THE GLOBAL GAB: POTUS Overseas, Budget Lands in Washington, 225 Biz Leaders
May 23, 2017
STATE DEPT BUDGET = JOBS. 225 business leaders from across the U.S. penned a letter to former business icon Secretary Rex Tillerson urging his support of a strong budget for the State Department and USAID. Leaders from Coca-Cola, Land O’Lakes, General Electric, Cargill, UPS, and Walmart – alongside hundreds more – all wrote that “strategic investments in development and diplomacy make America safer and more prosperous.” FOX News just covered the story during their 6pm show, along with headlines in the Wall Street Journal and CNN Money.
TOP BUDGET TAKEAWAYS. Here are 4 quick takeaways from the USGLC’s full budget analysis:
- A DEEP AND DISPROPORTIONATE CUT. The International Affairs Budget takes one of the most disproportionate and devastating cuts – down 32% – in the non-Defense discretionary budget in the Administration’s proposal, taking funding back to levels not seen since 9/11 when adjusted for inflation. As a percentage of GDP, funding would drop to its lowest level since World War II.
- DEVELOPMENT PRIORITIES. The proposal also includes a staggering 44% cut for development and economic programs, zeroing out assistance to 37 countries. This could mark a significant downgrading of development assistance as a tool for fighting poverty and advancing American interests around the world.
- GLOBAL HEALTH CUT. Despite broad support for global health programs from both Republicans and Democrats, the latest budget proposal reduces global health by 26%. With a cut of this magnitude, almost every global health program sees at least a small decrease in funding – with some programs taking enormous cuts or eliminated completely.
- HUMANITARIAN FUNDS SLASHED. With growing crises and escalating needs around the world, the budget proposal would cut overall funding for humanitarian assistance by 44%. The Administration has said that this level of funding – and the significant carryover of funds from previous years – will allow the U.S. to address these humanitarian emergencies, while pushing other donors to do more to assist in response efforts. A key area for Congress to watch.
>> Get USGLC’s statement and our top takeaways in the full budget analysis.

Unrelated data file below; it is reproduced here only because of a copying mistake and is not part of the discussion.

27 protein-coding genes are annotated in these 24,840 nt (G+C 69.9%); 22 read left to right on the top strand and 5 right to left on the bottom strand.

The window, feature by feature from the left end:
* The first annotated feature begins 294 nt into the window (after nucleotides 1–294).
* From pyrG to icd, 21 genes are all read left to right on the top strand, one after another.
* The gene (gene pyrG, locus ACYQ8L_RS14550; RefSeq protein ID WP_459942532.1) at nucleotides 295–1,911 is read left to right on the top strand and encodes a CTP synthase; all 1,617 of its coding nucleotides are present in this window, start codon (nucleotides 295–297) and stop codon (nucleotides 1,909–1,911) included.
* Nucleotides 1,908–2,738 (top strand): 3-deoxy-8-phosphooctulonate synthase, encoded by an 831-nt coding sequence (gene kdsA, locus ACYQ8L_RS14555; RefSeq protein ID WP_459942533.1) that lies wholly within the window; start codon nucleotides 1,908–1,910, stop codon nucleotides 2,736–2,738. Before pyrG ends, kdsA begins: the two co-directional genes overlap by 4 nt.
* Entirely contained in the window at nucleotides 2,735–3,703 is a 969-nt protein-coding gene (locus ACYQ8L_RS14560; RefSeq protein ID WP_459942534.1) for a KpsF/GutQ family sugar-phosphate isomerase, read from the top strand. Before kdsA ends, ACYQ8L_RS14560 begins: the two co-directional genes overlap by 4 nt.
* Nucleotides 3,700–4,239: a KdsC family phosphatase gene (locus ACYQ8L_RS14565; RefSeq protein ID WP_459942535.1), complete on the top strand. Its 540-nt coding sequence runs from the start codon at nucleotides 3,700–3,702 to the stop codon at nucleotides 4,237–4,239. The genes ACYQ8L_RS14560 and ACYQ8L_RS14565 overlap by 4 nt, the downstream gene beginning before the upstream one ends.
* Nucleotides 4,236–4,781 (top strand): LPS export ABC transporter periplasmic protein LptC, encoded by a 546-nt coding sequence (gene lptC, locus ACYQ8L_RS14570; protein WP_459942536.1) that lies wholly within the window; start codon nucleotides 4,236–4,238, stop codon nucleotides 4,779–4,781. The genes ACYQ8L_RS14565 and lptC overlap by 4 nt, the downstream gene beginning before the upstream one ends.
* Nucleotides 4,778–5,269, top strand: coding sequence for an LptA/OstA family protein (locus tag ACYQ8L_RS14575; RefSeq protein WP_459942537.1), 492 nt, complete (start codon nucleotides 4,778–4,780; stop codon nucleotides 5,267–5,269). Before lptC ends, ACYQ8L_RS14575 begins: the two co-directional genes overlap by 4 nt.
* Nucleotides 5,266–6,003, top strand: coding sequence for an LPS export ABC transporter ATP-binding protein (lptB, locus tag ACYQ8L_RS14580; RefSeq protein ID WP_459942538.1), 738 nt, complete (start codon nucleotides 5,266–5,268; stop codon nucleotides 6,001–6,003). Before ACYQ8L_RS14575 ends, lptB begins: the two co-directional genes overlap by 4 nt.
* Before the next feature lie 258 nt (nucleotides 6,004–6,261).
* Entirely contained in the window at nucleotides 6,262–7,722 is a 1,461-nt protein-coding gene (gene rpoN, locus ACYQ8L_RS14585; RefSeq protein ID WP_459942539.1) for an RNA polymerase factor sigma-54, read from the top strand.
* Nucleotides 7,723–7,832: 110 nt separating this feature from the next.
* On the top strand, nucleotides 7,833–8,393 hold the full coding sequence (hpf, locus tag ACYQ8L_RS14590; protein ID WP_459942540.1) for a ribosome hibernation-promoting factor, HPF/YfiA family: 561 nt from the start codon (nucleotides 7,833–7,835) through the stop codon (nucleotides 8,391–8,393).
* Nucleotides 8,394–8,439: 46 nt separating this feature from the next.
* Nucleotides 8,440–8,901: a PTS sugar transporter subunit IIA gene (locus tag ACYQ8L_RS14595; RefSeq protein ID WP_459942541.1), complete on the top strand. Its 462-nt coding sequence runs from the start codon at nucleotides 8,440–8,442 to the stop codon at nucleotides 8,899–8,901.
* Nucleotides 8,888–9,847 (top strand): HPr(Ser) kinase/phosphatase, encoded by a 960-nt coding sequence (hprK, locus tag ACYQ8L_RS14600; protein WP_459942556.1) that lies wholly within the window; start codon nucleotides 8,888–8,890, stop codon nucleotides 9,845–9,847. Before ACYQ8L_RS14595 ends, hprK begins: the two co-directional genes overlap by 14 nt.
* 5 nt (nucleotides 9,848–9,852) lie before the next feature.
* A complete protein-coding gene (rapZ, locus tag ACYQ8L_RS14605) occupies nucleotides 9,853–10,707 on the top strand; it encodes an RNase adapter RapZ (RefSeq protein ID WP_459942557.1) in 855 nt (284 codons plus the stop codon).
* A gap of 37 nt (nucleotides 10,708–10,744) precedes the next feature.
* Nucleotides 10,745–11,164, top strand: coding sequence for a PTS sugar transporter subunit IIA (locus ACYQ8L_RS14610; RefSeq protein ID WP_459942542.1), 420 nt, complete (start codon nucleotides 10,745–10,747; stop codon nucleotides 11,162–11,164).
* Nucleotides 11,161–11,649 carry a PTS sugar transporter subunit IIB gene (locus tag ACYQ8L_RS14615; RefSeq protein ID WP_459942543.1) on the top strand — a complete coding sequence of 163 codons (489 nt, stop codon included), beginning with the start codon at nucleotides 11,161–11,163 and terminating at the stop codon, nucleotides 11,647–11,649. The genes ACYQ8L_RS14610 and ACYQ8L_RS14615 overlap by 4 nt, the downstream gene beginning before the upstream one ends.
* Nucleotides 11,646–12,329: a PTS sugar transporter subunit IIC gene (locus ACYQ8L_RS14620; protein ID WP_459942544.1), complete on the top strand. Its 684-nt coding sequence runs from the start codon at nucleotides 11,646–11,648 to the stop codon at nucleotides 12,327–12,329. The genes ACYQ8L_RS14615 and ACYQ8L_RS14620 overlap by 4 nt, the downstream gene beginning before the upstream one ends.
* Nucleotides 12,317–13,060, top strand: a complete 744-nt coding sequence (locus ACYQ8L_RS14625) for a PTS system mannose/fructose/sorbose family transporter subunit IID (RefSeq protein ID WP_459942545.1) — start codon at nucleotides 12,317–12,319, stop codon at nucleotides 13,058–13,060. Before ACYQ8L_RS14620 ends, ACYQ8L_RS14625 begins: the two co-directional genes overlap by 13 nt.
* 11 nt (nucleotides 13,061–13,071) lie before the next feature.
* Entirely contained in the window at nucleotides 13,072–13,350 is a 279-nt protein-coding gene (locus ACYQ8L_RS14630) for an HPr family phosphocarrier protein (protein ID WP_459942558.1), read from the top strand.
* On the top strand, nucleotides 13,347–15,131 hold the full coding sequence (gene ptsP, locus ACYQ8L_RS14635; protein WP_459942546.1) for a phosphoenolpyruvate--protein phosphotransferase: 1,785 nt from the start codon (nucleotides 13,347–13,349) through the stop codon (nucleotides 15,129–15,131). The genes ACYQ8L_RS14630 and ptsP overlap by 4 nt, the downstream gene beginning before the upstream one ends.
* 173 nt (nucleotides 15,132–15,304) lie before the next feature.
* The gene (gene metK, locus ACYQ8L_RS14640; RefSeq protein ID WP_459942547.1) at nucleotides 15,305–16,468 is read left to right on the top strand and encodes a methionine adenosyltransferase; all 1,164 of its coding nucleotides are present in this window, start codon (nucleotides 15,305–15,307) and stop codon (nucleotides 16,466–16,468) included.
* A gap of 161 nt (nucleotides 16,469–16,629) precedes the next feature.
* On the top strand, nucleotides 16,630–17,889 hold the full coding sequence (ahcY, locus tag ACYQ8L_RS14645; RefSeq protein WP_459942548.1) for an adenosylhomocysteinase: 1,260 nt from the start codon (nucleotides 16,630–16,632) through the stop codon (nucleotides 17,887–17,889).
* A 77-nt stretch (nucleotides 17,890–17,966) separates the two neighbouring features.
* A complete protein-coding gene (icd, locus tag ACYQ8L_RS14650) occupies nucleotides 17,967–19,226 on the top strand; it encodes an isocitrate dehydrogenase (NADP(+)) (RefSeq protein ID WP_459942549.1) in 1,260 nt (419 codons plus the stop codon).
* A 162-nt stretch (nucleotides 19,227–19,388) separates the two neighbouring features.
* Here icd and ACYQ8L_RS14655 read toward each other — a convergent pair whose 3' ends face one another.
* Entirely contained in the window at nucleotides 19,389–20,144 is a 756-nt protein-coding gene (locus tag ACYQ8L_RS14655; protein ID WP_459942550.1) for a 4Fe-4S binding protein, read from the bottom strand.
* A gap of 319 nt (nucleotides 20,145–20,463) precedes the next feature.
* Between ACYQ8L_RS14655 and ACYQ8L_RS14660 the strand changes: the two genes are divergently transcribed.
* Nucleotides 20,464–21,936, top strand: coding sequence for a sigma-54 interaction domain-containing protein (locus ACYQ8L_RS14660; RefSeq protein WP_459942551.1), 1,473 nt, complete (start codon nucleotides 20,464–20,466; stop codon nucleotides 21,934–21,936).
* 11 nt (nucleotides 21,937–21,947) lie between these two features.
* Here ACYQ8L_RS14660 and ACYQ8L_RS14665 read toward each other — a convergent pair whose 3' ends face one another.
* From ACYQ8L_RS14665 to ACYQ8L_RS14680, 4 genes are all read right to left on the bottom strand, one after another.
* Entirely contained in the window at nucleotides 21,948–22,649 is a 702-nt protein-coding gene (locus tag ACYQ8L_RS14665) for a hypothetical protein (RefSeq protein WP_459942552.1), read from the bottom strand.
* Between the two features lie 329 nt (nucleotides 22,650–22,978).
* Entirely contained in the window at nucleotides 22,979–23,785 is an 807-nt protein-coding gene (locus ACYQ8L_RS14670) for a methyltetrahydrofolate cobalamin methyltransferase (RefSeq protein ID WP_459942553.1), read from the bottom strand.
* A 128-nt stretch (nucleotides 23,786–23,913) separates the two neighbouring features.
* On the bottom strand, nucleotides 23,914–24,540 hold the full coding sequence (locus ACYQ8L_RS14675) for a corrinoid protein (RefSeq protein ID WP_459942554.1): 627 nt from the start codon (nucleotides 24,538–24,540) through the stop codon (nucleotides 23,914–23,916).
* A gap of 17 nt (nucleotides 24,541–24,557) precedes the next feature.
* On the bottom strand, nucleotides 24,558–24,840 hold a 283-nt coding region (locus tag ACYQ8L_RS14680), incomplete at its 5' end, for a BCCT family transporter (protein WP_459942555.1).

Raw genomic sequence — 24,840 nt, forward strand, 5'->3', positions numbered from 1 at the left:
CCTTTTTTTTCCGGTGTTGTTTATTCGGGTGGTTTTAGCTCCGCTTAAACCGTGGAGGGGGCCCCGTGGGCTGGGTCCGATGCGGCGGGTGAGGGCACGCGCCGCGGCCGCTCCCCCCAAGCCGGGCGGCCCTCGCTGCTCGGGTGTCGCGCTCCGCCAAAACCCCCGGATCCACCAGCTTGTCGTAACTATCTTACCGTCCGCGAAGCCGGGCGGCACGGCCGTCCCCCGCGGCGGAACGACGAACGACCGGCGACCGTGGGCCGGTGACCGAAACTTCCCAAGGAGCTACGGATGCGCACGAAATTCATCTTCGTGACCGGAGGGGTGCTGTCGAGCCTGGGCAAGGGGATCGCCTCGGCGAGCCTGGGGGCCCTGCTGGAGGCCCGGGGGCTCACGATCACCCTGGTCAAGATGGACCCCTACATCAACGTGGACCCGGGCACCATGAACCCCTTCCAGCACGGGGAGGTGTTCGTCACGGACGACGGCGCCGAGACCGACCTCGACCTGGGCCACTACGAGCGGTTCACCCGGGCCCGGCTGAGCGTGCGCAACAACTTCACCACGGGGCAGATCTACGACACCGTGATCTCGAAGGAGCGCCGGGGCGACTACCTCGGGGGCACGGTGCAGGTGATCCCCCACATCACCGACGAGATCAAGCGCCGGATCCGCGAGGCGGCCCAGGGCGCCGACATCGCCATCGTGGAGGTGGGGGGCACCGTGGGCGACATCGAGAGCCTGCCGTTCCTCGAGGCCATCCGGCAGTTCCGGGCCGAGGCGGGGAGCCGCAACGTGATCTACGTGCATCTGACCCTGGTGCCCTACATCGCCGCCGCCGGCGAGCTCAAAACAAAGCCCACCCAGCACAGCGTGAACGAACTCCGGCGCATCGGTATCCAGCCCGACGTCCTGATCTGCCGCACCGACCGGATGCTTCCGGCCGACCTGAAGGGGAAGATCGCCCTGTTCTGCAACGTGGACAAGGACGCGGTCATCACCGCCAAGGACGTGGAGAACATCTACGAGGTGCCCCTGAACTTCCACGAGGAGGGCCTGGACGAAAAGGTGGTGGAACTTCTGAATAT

LINDSEY GRAHAM. The first reaction to the budget proposal from the senior Senator from South Carolina: “If we implemented this budget, we’d have to retreat from the world and put a lot of people at risk... A lot of Benghazis in the making if we actually implemented the State Department cuts.”
UNITED NATIONS. Ambassador Nikki Haley is also traveling this week with stops at refugee camps in Jordan and Turkey, plus a visit with the World Food Program’s chief David Beasley. “We’re the No. 1 donor here through this crisis, that’s not going to stop,” Haley pledged. Read more on Ambassador Haley’s trip and growing profile in Foreign Policy Magazine.
TOP BRASS. Former SOUTHCOM Commander General James Hill just spoke out against merging USAID into the State Department in a FOXNews.com op-ed calling such a move “misguided, ill-advised, and a direct threat to U.S. national security.”
ACROSS AMERICA. Top leaders from around the country continue to speak out:
- Former GOP Congressman – and one of the Freedom Caucus founders – Matt Salmon made the case in The Arizona Republic, saying that while he understands “the need to tighten our belts” the “International Affairs Budget is categorically the wrong place to start making…cuts.”
- And in the Heartland – in an unlikely pairing – a former Ambassador and a CEO also doubled down on the importance of America’s global leadership for Iowa in The Des Moines Register.
SURVEY SAYS. A new NPR/Ipsos poll reports that a majority of Americans believe that “America's foreign policy should focus on maintaining the current global order — with the U.S. at the center.”
EBOLA IS BACK. An Ebola outbreak was just declared in Democratic Republic of the Congo with 29 cases reported. The World Health Organization has expressed some optimism on containing the outbreak before it spreads further, but experts raise concerns about under-investing in health systems worldwide. This poses a fresh challenge for the newly elected WHO Director General, Tedros Adhanom Ghebreyesus, the first African to hold the position.
GATES CHIEF. Gates Foundation CEO, Sue Desmond-Hellman, weighed in on the proposed cuts to foreign assistance, noting that this budget “takes square aim at progress by potentially reversing achievements in health and poverty reduction.”